Things you can do yourself
- use a soft toothbrush to brush your teeth
- use a toothpaste that doesn't contain sodium lauryl sulphate
- brush your tongue or use a scraper to help improve a white tongue
- use a straw to drink cool drinks
- take painkillers
- do not eat hard, spicy, salty, acidic or hot food and drink that may irritate your tongue
- do not smoke
- do not drink alcohol
A pharmacist can help with a sore or white tongue
A pharmacist can look at your tongue and might be able to tell you:
- what's causing it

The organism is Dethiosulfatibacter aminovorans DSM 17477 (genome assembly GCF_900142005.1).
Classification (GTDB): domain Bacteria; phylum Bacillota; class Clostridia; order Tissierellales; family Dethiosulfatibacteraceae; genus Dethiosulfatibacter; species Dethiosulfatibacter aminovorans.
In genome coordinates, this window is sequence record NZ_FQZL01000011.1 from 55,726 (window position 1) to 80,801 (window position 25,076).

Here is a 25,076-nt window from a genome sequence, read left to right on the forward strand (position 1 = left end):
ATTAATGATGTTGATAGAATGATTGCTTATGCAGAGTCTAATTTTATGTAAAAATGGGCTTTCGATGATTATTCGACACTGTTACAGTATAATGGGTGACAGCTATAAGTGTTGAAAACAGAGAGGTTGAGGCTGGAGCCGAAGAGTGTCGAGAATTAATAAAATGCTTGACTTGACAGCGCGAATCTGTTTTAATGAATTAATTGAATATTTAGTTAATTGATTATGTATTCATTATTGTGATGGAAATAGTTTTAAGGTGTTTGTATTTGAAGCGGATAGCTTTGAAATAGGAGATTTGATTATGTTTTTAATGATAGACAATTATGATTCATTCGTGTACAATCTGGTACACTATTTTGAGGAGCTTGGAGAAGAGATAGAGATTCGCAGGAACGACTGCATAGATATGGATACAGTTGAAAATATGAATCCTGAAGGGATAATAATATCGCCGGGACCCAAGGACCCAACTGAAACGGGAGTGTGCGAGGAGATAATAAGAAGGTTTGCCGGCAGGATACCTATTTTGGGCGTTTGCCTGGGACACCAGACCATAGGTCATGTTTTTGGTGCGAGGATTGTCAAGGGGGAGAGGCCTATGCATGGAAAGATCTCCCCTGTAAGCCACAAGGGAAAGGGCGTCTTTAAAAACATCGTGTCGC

- if you can buy anything to help with any pain or irritation
- if you should see a dentist or GP
When to get medical help
See a GP or dentist if you:
- have pain or itchiness that doesn't go away or gets worse
- have white patches on your tongue
Common causes of a sore or white tongue
Biting or burning your tongue with hot food or drink can cause pain and swelling. But this should last only a few days.
A white tongue can be a sign of a health condition.
Don't self-diagnose – see your GP if you're worried.
White patches on the tongue and inside the cheek, with sore gums
Read about lichen planus.
Read about leukoplakia.
Blotchy, red patches on the tongue that have a white or light-coloured border
Read about geographic tongue.
Round, painful and swollen sores that look like blisters
Read about mouth ulcers.
Itchy, red mouth with white patches on the tongue
Read about oral thrush.